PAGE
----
2110 for AV? IPMX is an IP specification for interoperating Pro AV equipment. SMPTE’s 2110 standard suite is very powerful, but not deployable easily enough to rig for a live event. At the moment the is no open standard in Pro AV which can deliver IP. Whilst there are a number of proprietary alliances, which enable wide-spread use of a single chip or software core, this interoperability comes at a cost and ultimately is underpinned by one, or a group of companies.
Dave Chiappini from Matrox discusses the work of the AIMS Pro AV working group which is developing IPMX. Dave underlines the fact that this is a pull to unify the Pro AV industry to help people avoid investing over and over again in reinventing protocols or reworking their products to interoperate. He feels that ‘open standards help propel markets forward’ adding energy and avoiding vendor lock-in. This is one reason for the inclusion of NMOS, allowing any vendor to make a control system by working to the same open specification, opening up the market to both small and large companies.
The Pro AV market needs more than just swift deployment. HDMI is pervasive and is able to carry more frame rates and resolutions that SDI so HDMI support is to of the list of features that IPMX will add on top of 2110, NMOS and PTP. HDMI also uses HDCP so AIMS is now working with the DCP on creating a method of carrying HDCP over 2110. TVs are already replacing SDI monitors, such interoperability with HDMI should bring down the costs of monitoring for non-picture critical environments.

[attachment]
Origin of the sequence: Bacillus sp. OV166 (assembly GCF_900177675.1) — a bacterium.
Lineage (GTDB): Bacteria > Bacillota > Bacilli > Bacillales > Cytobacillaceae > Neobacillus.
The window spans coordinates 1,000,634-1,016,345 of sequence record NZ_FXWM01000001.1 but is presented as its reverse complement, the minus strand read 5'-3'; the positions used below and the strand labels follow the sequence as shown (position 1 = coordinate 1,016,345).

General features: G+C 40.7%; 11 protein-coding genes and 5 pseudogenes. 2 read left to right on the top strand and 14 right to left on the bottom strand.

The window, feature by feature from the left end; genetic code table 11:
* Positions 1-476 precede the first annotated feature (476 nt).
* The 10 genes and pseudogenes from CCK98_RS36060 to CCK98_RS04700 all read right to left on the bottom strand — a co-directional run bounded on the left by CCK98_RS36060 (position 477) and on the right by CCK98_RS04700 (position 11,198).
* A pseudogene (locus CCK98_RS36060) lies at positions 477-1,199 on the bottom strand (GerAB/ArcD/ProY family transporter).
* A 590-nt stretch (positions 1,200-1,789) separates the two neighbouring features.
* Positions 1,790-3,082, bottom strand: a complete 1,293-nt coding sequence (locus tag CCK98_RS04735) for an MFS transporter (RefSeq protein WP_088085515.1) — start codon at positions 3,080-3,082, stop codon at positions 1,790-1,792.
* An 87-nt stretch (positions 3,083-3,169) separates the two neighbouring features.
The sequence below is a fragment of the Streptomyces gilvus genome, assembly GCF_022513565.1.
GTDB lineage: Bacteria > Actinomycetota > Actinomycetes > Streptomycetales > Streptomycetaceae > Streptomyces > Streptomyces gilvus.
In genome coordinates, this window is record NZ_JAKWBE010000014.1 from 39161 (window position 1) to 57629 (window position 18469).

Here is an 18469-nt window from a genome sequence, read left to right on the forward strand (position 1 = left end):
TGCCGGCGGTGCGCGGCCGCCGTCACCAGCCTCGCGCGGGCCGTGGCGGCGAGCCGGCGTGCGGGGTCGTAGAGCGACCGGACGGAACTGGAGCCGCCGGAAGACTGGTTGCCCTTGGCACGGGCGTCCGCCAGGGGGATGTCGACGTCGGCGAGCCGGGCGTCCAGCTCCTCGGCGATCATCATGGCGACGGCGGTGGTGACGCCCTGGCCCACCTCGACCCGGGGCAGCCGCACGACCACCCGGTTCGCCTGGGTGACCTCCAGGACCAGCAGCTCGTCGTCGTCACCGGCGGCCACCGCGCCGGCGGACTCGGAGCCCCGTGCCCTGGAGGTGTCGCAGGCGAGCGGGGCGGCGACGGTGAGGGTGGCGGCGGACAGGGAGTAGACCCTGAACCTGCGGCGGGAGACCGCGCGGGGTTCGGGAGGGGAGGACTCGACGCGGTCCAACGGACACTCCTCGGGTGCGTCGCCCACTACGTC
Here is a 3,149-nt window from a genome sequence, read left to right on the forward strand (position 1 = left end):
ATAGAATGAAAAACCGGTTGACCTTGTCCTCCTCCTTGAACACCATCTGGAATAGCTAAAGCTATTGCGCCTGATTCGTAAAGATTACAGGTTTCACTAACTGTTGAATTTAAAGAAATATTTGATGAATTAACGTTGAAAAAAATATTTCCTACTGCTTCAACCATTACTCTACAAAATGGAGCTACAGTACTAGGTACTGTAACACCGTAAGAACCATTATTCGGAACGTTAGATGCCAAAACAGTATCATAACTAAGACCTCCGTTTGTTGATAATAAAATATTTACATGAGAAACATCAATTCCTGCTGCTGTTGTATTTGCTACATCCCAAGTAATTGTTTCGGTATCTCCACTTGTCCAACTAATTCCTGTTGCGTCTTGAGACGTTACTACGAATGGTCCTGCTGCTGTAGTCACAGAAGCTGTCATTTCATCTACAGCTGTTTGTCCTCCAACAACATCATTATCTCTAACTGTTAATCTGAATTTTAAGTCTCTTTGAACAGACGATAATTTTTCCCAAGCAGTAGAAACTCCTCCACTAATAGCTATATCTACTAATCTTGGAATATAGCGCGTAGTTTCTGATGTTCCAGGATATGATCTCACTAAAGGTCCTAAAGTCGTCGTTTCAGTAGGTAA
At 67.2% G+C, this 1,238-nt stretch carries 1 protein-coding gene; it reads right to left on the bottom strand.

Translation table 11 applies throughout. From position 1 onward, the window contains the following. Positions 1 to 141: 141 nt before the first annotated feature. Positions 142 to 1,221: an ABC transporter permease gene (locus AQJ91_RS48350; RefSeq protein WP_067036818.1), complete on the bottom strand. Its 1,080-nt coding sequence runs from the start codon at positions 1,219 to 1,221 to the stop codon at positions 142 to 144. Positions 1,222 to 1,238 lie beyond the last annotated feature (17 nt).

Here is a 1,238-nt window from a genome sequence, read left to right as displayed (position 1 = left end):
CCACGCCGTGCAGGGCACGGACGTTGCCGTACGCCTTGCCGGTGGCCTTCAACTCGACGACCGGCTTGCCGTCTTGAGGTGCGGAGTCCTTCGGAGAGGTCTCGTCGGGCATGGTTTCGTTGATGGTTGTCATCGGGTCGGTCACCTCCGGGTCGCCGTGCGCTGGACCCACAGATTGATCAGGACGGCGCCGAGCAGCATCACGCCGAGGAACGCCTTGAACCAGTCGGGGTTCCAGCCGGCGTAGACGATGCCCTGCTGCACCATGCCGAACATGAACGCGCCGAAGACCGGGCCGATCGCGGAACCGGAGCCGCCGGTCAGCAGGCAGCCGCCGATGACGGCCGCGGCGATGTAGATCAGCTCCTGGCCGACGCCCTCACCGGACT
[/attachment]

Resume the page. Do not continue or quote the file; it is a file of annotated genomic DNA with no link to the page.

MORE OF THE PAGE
Timing can be pricey and complex if PTP and GPS are required. A lot of time and effort goes into making the PTP infrastructure work properly within SMPTE 2110 infrastructure. Having to do this at an event whilst setting up in a short timespan is not helpful to anyone and, elaborates Dave, a point to point video link simply doesn’t need high precision timing. Not only does IPMX relax the timing requirements, but it will also support asynchronous video streams.
David explains that whilst there are times when zero compression is needed in both AV and Broadcast, a lot of the time we need video that will easily fit into 1Gbps. For this, JPEG XS is being used which is a light-weight codec which can be run in software, FPGA and more. This supports 4:4:4 video for maximum fidelity. For more about JPEG XS, have a listen to this talk. Some good news for bandwidth fans is that all new Intel chips support 2.5Gbe networking using existing cabling which IMPX will be supporting.
Pro AV needs the ability to throw some preview video out to an iPad or similar. This isn’t going to work with JPEG XS, the preferred ‘minimal compression’ codec for IPMX, so a system for including H264 or H265 is being investigated which could have knock-on benefits for Broadcast.
David finishes by underlining that IMPX will be an open standard that can be implemented in software on a server, on a desktop or on a mobile phone. It’s scalable and ready to support the ProAV and events industry.
Chair, Pro AV Working Group, AIMS
Executive Vice President, Research & Development,
Matrox Graphics Inc.